For the purpose of evangelism, rock music and many other creative cultural accomodations may be employed, as long as they don't cross the line into immorality, what is forbidden to all. Yet this does not make classical and traditional church music outdated or inappropriate. Far from it! Why not have excellent music for worship, which better represents a striving for excellence in the Christian life?
Monday, September 17, 2007
Monday, March 26, 2007
Near the end of the third hour I prepared my family for the inevitable: the pagan push. I was looking at it philosophically as a teaching opportunity, telling everyone to be ready for the smearing of the lines between creature and creator, and man and nature, and instead hearing the philosophy of evolution and the associated pagan doctrines. I was pleasantly surprised to hear instead the concept of the sovereignty of man, and how the fate of nature depends on the care of man. This clearly marked the distinction between man and nature. I genuinely hope this will continue.
Friday, March 23, 2007
Thursday, March 08, 2007
Jesus the Savior is better: even if a person should die tragically there is eternal life. Nothing is really lost, and eternity is gained. Now that's a Savior!
The Superman model is something like the claim Antichrist will make when he is finally let loose by the rapture and removal of the Restrainer from the earth. Antichrist is the first horseman of the apocalypse in Revelation 6. He goes out conquering and to conquer, intending worldwide control. There will be war, famine, natural disasters of various kinds, and somehow at the end of three and a half years, Antichrist is the master of the entire world, and is so bold as to set up an image of himself in the Jerusalem temple, the anti-ark (as the ark of the covenant is to Messiah, so the image is to Antichrist). Of course he is not seen as the cause of those terrible events, but as the savior through them, but with no reference to eternal life.
Friday, March 02, 2007
"Actions presenting so great a contrast to the ordinary course of human behavior indicate the power of the impulse that had gripped them. They had been moved to advance, no once, not occasionally, but again and again, into dangers as terrifying as any man can ever know. They had been sustained to endure such trials by more than a mere craving for land. They had caught a glimpse of a more complete freedom. They were people who truly valued freedom. They had come from stocks which had already set upon freedom a sufficient value to cross an ocean to a strange far land in pursuit of it. In the new world they had found a scene still cluttered with bond service, quitrents, class distinctions, legalistic inequalities. Glowing in the sky over the dark wilderness beyond the promise still beckoned.l The complete freedom they sought may have continued to elude them but the reward of seeking it had not."
Tuesday, February 27, 2007
"The change in frontier temper first perceptible in 1766 and unmistakable by 1769 was a metamorphosis as complete as the transformation of the worm in the cocoon into a winged creature of the air. The misery-haunted inhabitants of the border who had formerly been the perpetually harried victims of seemingly implacable circumstance had suddenly begun instead to see themselves as the appointed masters of their own fate. There had been an alteration in their outlook, their deportment, and their every attitude. A change so remarkable, and one with so direct a bearing on the whole country's future, deserves some attempt at a closer examination. The phenomenon was apparent as in that isolated section of the frontier in the Valley of Virginia. It was there that the people of the border began first fully to recognize their identity as a separate people and to realize that every relief or advantage they sought was to be gained only by their own exertions."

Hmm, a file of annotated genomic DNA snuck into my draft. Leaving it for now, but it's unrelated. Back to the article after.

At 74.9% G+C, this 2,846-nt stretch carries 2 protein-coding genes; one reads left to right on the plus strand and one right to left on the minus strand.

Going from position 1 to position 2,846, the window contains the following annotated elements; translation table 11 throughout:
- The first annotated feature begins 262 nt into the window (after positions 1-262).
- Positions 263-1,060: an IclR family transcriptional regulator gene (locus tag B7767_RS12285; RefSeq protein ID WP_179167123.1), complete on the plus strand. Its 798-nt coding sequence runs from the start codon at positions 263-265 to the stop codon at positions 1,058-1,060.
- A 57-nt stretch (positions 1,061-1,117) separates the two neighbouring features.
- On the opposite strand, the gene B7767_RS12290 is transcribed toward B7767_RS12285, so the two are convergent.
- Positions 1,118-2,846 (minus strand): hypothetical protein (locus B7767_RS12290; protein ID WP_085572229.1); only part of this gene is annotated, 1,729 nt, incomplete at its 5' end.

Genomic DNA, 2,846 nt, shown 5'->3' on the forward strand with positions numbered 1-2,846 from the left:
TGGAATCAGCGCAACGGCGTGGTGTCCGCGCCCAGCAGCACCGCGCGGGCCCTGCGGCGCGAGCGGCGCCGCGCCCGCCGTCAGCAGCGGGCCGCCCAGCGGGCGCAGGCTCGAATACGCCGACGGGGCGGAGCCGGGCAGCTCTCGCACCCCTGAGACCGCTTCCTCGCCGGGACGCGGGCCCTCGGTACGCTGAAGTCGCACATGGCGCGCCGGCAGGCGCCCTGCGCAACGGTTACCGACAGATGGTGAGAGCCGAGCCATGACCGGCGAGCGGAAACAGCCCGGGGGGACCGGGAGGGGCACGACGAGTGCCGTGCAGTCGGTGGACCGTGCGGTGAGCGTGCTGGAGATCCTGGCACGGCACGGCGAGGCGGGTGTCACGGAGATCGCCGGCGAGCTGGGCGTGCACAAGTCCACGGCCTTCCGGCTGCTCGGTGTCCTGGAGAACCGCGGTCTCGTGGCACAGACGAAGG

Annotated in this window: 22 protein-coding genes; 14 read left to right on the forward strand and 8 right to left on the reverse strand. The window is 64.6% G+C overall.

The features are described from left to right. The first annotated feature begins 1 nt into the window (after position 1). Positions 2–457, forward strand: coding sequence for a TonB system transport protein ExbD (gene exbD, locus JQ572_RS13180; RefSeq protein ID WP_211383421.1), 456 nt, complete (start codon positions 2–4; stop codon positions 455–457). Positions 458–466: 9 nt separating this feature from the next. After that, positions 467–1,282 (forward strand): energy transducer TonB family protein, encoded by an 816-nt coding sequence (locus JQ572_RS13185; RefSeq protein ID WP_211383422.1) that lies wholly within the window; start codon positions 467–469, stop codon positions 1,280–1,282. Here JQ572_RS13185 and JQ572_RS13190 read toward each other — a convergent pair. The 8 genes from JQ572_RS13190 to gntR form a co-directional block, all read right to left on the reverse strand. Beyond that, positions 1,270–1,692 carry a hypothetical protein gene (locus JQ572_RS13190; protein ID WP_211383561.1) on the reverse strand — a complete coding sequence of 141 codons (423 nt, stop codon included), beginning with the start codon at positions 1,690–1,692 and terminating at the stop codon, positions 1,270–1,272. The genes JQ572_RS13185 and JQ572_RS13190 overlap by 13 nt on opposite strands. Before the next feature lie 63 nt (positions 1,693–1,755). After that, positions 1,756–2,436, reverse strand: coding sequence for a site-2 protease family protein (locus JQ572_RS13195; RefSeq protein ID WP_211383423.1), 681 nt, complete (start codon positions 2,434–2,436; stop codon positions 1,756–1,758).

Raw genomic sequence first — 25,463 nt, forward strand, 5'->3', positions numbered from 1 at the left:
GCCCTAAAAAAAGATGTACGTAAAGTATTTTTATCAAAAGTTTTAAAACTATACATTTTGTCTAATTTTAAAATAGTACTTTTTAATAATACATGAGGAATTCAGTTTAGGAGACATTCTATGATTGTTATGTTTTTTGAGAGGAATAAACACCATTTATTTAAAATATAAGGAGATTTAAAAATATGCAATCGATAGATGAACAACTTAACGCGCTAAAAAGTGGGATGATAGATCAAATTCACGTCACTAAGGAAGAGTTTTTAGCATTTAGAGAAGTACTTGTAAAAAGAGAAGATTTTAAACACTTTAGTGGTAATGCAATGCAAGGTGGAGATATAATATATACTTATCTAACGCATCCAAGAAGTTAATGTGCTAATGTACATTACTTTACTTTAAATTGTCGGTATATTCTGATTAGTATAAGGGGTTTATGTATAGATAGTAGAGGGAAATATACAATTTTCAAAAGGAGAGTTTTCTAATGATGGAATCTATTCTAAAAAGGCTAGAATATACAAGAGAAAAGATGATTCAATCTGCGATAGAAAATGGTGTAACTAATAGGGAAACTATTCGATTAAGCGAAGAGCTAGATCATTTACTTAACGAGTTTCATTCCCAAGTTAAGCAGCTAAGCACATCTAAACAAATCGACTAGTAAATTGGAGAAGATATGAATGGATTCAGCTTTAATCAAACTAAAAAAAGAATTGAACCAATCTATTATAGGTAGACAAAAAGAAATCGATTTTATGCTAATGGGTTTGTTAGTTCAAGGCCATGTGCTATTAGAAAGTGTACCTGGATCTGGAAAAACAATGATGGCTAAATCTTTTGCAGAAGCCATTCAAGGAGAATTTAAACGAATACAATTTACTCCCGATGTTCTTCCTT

Saturday, February 24, 2007
Thursday, February 22, 2007
Wednesday, February 21, 2007
Tuesday, February 20, 2007
The first is about life on the frontier, as defined by the Native Americans. This sets the stage for the ascendancy of the frontiersmen (pp. 38-39): "His way of life was dedicated to the simple and all-inclusive principle that complete personal freedom is the first requisite to becoming a whole man. From dawn to dusk, from childhood to old age, he adhered to this cult of freedom. Whether he built a canoe, carved a pipe, hunted a buffalo, sought a woman, joined a war party, or stretched to doze away the day in the sun, whatever he did was at a moment of his own choosing. His lot was not always an easy one. He often starved, froze, fell ill, or suffered from every sort of misadventure, but never did he suffer what was in his estimation the genuine ignominy of being required to do what another man told him to do."
The second is especially telling of his philosophy (p.39): "As he grew older his destiny grew increasingly apparent. If he was to become a man in the Indian sense of the term he must become more and more of an individualist. He must reject all discipline imposed by others while at suitable intervals he must most rigorously discipline himself in order to develop his skill, hardihood, and courage as hunter and warrior... ...Being a man he needed to subscribe to no rule but his own impulses and the more heedless these were the more proven was hi manhood." The Indian had a complete denial of his sinful nature... 1 John 1:8, "If we say that we have no sin, we deceive ourselves, and the truth is not in us."